How to Make Your Home More Dementia-Friendly
The layout of a home can make all the difference for a person living with dementia. In addition, the symptoms a person can experience during their dementia journey, such as memory loss, confusion, and problem-solving, can create obstacles and challenges, even if they are still living in the house they’ve resided in for years.
Making adjustments and changes to a home can increase safety and provide comfort, creating the opportunity for longer independence in your loved one’s life.
At Bella Groves, we know that dementia can alter a person’s ability to navigate their surroundings, even their own home. So how do you make your home more dementia-friendly? While you cannot change the entire layout of a house overnight, there are simple – yet beneficial – adjustments you can make.
Improve or Increase Lighting
In general, older adults can benefit from brighter, more clear lighting in their homes. Not only can this alleviate any vision problems that occur naturally with age, but it can reduce the risk of falls and accidents. For those living with dementia, effective lighting can help them see where they want to go and identify spaces, rooms, and signs. It also helps them see other people’s faces and body language more clearly, making easier to enjoy tasks and recreational activities.
Implement as much natural lighting as possible throughout the day. For example, keep curtains are open, ensure windows are not blocked by blinds or unnecessary accessories, and all hedges and trees near windows are maintained to avoid blocking sunlight.
In addition, natural light can help a person living with dementia’s sleep habits. “Researchers found that exposure to the bright daytime light significantly improved sleep quality … [and participants] showed fewer symptoms of depression and agitation (alzinfo.org).”
When it comes to artificial lighting, ensure there’s plenty of light near any staircases or steps and in bathrooms and bedrooms. Light switches should be easy to reach and use, but if your loved one struggles with accessing light switches or pulls, automatic light sensors can easily combat this.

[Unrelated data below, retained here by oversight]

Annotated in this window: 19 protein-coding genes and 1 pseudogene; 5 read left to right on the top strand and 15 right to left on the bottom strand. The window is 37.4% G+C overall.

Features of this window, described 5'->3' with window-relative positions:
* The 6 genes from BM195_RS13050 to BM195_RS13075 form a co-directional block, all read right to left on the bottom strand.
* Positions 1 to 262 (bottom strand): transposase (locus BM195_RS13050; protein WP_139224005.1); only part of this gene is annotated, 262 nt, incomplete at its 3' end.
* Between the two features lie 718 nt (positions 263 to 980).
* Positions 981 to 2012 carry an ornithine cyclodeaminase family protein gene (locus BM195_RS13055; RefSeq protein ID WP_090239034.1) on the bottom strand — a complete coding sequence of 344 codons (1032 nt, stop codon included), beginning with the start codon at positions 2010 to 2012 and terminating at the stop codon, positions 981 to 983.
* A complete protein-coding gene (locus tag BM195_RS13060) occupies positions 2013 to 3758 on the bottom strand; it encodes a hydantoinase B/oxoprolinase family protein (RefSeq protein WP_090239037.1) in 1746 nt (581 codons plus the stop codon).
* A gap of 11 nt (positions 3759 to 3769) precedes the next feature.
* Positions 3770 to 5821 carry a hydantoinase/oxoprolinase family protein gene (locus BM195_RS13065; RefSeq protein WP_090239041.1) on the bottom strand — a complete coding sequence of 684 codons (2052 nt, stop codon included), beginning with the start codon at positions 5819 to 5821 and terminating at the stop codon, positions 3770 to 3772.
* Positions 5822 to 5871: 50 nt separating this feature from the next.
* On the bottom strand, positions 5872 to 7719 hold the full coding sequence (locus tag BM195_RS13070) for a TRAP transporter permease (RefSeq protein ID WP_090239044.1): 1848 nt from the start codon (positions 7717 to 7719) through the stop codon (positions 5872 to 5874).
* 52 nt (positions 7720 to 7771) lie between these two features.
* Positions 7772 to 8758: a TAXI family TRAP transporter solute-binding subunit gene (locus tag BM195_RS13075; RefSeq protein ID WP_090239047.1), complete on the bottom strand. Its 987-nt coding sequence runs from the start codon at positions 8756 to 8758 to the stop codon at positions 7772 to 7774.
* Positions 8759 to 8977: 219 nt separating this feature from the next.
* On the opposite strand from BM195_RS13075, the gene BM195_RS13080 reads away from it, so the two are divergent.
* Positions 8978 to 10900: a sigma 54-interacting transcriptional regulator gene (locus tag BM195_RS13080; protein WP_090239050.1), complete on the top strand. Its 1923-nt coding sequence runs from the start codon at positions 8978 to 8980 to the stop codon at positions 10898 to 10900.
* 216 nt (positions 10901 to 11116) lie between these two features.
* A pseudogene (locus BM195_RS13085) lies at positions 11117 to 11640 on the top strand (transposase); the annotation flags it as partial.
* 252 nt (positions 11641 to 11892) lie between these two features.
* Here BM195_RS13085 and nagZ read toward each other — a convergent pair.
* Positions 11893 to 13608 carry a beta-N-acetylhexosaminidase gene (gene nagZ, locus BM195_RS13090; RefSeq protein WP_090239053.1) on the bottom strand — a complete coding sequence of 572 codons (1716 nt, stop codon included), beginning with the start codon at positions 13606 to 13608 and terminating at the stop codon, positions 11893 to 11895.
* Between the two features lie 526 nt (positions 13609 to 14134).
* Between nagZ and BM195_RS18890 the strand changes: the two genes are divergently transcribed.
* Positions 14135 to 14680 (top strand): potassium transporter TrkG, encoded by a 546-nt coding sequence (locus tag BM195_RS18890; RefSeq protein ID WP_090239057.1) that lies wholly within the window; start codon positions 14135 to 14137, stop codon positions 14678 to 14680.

Reduce Unnecessary Noise
While hearing loss is a natural part of aging, people living with dementia experience hearing changes differently. Rather than a decline in volume, they find it challenging to process certain sounds to accurately know what they’re hearing. This isn’t just a cause for confusion, but a cause for fear, as it can be unnerving to hear sounds you don’t fully comprehend.
Carpets, cushions, and curtains absorb lots of background noise in the home, and if you have laminate flooring, even walking across the room can create excessive noise. Ensuring that most flooring surfaces are covered with carpets or rugs is an easy way to reduce background noises.
Be sure to keep televisions, radios, or other electronic devices that create noise turned off when not in use, and when they are turned on, make sure the volume is at a comfortable level. In addition, be sure to communicate and provide reassurance about tasks or activities that may create noise, such as running the washing machine or someone mowing the lawn.
Use Contrast Colors
The human perception of color depends on the pigment of objects and light. When a person is living with dementia, they experience a reduction in:
- Contrast perception or the ability to distinguish subtle changes in environments
- The vividness of colors, as colors begin to appear more muted
- Ability to tell the difference between blue, green, and purple colors
Using color contrasts makes things stand out for a person living with dementia, creating more obvious signs in their perception that create more clarity when navigating and understanding their environment. For example, using a red placemat under a white plate can avoid confusion while eating meals. In addition, floors, rugs, and walls should contrast clearly so that the walls and floors can be easily identified.
These are just some small ways you can make a home more dementia-friendly. Bella Groves is dedicated to providing dementia education that helps care partners and family members provide better care and create more moments of unconditional joy.
If you are concerned about the safety of your parent or family member due to their living environment, a memory care community can offer a safe, secure, and purposefully designed setting for them to thrive.
Our Bulverde memory care facility is a place you have to feel to believe, so we invite you to stop by and take a tour. You’ll know the difference right away.